When Thomas H. Palmer wrote “If at first you don’t succeed, try, try again” I doubt he was thinking about turning uncured pork bellies into bacon. (He was encouraging school kids to do their homework.) It’s good advice, though. My first attempt at curing bacon was a bit of a failure. It was a great first try, but too too too salty. So I tried again. And this time, it turned out much better.

Don’t be intimidated by the length of time involved. You’re not actually doing much. Honestly, the most difficult thing about this project is slicing the meat to into strips.

Begin with:
Three Pounds Uncured Pork Belly*

Wash and pat dry pork belly.
Cover completely with:
One Head of Celery, juiced
1 Tablespoon Salt
1 Tablespoon Sugar

Leave pork in celery juice for 48 hours, turning occasionally.

Remove pork from juice, rinse, and pat dry.
Paint pork with a thin layer of:
Pure Maple Syrup

Crush, and then rub pork with:
3/4 Cup Salt
3/4 Cup Brown Sugar
1 Clove
2 Bay Leaves
1.5 Teaspoon Whole Black Pepper
1.5 Teaspoon Whole Coriander
1/2 Teaspoon Caraway Seed

6 Juniper Berries

Place rubbed pork in plastic bag, and then refrigerate for one week.  (One week!)
Turn it every day, draining excess liquid.

After one week, rinse and dry pork.
Smoke, over very low heat, for 6 hours.

Slice, and cook as you would normally cook bacon.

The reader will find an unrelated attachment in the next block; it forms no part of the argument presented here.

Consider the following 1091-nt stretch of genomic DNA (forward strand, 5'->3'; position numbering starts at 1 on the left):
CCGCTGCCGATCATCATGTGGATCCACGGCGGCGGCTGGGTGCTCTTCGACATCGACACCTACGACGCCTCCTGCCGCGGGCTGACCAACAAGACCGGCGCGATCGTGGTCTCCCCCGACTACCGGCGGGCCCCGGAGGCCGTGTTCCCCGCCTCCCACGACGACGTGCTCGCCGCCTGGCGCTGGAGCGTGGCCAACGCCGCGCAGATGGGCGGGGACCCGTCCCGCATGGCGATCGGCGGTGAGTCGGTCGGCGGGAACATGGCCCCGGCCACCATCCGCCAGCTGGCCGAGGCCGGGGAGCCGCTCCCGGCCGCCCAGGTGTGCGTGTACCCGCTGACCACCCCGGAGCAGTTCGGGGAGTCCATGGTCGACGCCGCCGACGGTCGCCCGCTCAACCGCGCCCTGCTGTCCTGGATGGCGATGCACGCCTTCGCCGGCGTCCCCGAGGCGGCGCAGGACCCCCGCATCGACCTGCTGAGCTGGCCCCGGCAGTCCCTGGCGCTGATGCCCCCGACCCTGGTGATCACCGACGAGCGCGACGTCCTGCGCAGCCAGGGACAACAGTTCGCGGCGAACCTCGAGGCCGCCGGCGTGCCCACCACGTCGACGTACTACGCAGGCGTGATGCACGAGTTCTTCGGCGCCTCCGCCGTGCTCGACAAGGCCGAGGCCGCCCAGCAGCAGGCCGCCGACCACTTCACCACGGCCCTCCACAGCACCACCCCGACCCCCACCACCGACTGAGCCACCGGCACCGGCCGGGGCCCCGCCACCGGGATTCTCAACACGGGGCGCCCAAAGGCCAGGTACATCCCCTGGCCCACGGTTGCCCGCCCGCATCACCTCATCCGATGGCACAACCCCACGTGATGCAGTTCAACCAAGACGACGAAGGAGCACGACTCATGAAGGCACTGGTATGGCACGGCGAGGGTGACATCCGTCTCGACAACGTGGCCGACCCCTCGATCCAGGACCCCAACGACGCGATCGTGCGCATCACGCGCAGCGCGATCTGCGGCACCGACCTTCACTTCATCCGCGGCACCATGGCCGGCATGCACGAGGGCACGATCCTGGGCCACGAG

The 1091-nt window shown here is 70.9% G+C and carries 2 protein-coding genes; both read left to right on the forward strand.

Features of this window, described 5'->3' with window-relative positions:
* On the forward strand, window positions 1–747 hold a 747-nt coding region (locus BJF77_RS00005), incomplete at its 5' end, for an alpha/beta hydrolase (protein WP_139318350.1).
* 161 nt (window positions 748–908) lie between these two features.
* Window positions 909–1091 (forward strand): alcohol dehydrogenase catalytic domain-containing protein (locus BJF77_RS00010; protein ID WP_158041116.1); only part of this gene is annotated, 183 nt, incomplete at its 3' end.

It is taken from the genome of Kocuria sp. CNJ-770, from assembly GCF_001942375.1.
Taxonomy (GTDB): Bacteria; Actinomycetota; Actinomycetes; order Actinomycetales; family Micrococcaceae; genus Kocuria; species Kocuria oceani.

*Uncured pork belly can be a bit of a challenge to find. Best bet is to ask a neighborhood butcher. Yes, there are still some out there. I got an amazing cut from McCall’s Meat and Fish Company. You really will notice a difference in quality.

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Chicken and Potato Curry

Posted on May 6, 2010. Filed under: chicken, poultry, recipe | Tags: , , , , |

This recipe seems a lot more complicated than it is. Take it step by step, and you’ll be enjoying home cooked curry in no time!

For the Chicken:

Grill 2 Chicken Breasts for 6 minutes per side. An optional step is to coat the chicken with a yogurt mix, let it sit in the fridge for a few hours, and then grill. After chicken cools, cut it into medium sized chunks.

Suggested Yogurt Mix:

Half Cup Plain Yogurt
1 Tbs. Honey

2 Tsp. Curry Powder
1 Tsp. Garlic Powder
1 Tsp. Ground Ginger
1 Tsp. Ground Corriander

*You could also bake/broil the chicken, or simply cut it into chunks and let it cook in the curry sauce for 15 minutes. It’s up to you.

For the Potatoes:

2 Yukon Gold Potatoes, cut into 2 inch wedges
2 Tbs. Olive Oil
Pinch salt & pepper
Rub potatoes with oil/salt/pepper. Roast in a 400 degree oven for 25 minutes.

For the Curry:

Add, to a medium-hot pan:
2 Tbs. Ghee (or 1 Tbs Olive Oil and 1 Tbs Butter)
1 Tbs. Curry Powder
1 Tsp. (or more!) Chili Powder
1 Tsp. Ground Corriander
1 Tsp. Salt

Stir constantly for one minute, and then add:
One Clove Garlic, minced
One Small Onion, diced
1 Tbs Minced Ginger

Stir one more minute, and then add:
2 Cups Pureed Tomato
1 Cup Coconut Milk

Let simmer for 15 minutes, and then add cooked chicken and potatoes.
Finish with:
2 Tbs. Chopped Cilantro

*There are many curry powders out there. If possible, try to find an Indian market. They will have a much wider variety to choose from, and you can ask the staff to pick their favorites. If there are no markets locally, you should have no trouble finding a curry powder at your local grocery. Be sure to taste the powder before you add it- some are quite hot, so adjust your chili powder accordingly.